His most famous essays and studies focus on true eccentrics though. People not just marginalised by their social or class status but by their entire way of life. Among them is Joe Gould, who may have been something of an obsession and muse for Mitchell, and for Gilbert as can be seen in this non-fictional investigative story. Gilbert himself has something of the gumshoe about him.

With Unavowed, he is making an explicit move into Urban Fantasy. Though still set in New York, “this isn’t a story about the city in the way that Blackwell was”, he tells me. That’s not to say the scenery won’t be recognisable, and the backgrounds are more detailed and evocative than in any of the Blackwell games, but magic and monsters have come to the streets and waters of NYC, and the characters you control are effectively a fantastical RPG party.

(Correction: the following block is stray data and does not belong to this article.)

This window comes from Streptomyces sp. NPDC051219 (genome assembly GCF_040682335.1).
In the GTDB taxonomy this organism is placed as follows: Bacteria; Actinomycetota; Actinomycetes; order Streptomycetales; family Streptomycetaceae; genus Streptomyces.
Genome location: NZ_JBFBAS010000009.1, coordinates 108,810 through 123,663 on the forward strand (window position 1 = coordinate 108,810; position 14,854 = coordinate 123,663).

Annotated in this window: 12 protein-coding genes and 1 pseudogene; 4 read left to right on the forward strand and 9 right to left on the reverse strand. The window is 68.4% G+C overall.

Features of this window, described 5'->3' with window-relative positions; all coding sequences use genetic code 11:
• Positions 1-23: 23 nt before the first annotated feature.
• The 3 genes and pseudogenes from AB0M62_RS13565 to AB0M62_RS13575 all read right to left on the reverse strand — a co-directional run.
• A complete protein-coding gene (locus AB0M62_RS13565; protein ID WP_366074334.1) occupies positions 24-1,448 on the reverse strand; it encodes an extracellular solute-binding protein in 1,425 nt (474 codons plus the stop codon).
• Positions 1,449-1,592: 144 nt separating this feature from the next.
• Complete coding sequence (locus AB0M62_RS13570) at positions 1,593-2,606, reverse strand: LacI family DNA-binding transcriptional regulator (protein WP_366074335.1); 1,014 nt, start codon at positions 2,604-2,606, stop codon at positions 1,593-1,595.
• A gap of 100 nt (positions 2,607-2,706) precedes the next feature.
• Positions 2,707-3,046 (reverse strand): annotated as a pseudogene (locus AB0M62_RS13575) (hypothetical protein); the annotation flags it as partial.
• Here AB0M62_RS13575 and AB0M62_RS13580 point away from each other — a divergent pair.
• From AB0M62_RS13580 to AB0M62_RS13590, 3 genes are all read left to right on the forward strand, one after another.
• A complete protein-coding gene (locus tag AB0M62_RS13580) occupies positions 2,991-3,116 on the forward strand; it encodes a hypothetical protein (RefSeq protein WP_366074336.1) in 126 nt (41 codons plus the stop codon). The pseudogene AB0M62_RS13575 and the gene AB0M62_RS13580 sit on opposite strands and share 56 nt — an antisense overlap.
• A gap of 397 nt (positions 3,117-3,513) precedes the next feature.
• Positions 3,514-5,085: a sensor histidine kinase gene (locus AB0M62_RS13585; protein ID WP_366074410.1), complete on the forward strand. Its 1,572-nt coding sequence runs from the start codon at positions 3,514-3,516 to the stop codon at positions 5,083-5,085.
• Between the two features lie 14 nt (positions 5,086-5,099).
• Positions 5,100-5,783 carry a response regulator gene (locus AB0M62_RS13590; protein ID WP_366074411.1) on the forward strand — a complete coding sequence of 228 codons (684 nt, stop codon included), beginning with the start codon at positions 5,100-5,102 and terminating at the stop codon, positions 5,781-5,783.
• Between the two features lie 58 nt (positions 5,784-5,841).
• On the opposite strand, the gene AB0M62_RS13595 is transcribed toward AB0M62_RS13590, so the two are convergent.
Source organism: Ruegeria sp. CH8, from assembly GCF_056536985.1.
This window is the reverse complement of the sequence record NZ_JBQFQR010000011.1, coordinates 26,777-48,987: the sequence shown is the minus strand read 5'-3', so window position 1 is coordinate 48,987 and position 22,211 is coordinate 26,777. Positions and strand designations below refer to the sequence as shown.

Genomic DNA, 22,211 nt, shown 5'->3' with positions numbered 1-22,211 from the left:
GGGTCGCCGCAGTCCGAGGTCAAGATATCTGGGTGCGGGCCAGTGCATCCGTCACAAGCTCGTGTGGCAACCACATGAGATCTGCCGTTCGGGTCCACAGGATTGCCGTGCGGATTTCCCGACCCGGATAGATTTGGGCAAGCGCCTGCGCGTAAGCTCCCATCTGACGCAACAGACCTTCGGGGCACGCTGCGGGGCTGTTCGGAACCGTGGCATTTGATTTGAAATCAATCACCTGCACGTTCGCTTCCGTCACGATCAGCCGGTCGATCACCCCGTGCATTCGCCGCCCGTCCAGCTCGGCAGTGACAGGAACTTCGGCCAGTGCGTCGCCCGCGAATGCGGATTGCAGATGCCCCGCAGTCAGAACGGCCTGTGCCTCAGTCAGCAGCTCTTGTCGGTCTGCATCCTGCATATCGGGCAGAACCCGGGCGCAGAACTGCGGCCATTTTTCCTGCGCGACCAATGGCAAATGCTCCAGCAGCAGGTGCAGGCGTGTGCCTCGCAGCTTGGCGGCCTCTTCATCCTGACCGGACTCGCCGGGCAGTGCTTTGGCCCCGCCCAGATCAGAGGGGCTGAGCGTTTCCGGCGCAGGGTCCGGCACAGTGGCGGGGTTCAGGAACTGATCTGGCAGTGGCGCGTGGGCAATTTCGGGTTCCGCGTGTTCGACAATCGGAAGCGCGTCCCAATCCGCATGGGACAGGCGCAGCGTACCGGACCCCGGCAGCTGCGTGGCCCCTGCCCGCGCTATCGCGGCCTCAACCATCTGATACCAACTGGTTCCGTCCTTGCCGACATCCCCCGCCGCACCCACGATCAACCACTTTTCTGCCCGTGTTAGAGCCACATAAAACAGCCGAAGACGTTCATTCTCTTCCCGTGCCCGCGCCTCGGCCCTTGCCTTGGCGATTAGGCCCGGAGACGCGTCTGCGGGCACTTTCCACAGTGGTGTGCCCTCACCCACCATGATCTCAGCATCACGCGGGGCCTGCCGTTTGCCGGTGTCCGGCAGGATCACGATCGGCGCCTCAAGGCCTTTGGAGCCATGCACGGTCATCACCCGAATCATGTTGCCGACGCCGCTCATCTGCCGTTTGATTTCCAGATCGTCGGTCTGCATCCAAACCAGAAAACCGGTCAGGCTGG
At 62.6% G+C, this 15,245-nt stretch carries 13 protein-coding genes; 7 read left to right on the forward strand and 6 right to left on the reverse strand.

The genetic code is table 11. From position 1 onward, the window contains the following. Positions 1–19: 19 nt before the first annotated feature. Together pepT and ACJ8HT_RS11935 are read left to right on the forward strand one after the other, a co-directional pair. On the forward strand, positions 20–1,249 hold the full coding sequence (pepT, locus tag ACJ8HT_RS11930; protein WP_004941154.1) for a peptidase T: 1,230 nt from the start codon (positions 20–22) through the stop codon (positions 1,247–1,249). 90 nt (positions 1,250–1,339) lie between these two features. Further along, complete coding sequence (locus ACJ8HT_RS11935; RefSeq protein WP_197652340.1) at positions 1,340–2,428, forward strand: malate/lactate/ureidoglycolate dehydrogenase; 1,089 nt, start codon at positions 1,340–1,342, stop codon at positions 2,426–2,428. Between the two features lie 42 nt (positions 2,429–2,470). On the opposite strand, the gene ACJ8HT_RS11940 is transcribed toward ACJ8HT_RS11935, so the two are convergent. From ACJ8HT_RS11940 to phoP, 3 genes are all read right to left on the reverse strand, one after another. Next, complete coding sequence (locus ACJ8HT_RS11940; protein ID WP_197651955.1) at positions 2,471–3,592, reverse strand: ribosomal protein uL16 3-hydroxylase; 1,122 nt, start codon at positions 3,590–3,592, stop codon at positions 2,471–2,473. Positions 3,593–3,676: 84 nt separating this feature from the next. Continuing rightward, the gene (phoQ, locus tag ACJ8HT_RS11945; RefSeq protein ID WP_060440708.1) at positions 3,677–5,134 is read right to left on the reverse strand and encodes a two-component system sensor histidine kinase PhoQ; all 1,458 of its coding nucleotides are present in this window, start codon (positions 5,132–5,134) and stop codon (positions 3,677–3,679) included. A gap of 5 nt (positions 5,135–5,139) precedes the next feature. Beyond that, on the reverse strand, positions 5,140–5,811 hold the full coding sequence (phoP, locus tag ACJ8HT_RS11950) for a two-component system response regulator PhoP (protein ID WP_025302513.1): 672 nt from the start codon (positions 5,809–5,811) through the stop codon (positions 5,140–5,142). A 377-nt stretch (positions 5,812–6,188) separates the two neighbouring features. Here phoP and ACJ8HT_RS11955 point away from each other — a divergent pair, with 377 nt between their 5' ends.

There’s a fire mage, a sword-wielding half-djinn half-human and the next in the line of Blackwell’s “bestowers of eternity”, a person with a link to the paranormal world, whose ghost guide allows him to speak to the dead and, perhaps, release them from the bonds that tie them to our world. In total there are four companions and your own character can have one of three backgrounds, and can be either male or female. The backgrounds might colour later conversations but the main effect I’ve seen is a Dragon Age: Origins style prologue for each.

Most recently, I saw the actor background, which digs into Greek mythology, adding yet another category of fantastic possibilities. This seems like a very inclusive setting, with its djinn, muses and mages. It’s also a violent setting. The origin story sees the player character, no matter their background, possessed by a demon and forced to do terrible things, and a particular moment in the actor’s prologue widened my eyes in a way that I didn’t think this kind of pixel art could. Here be gore.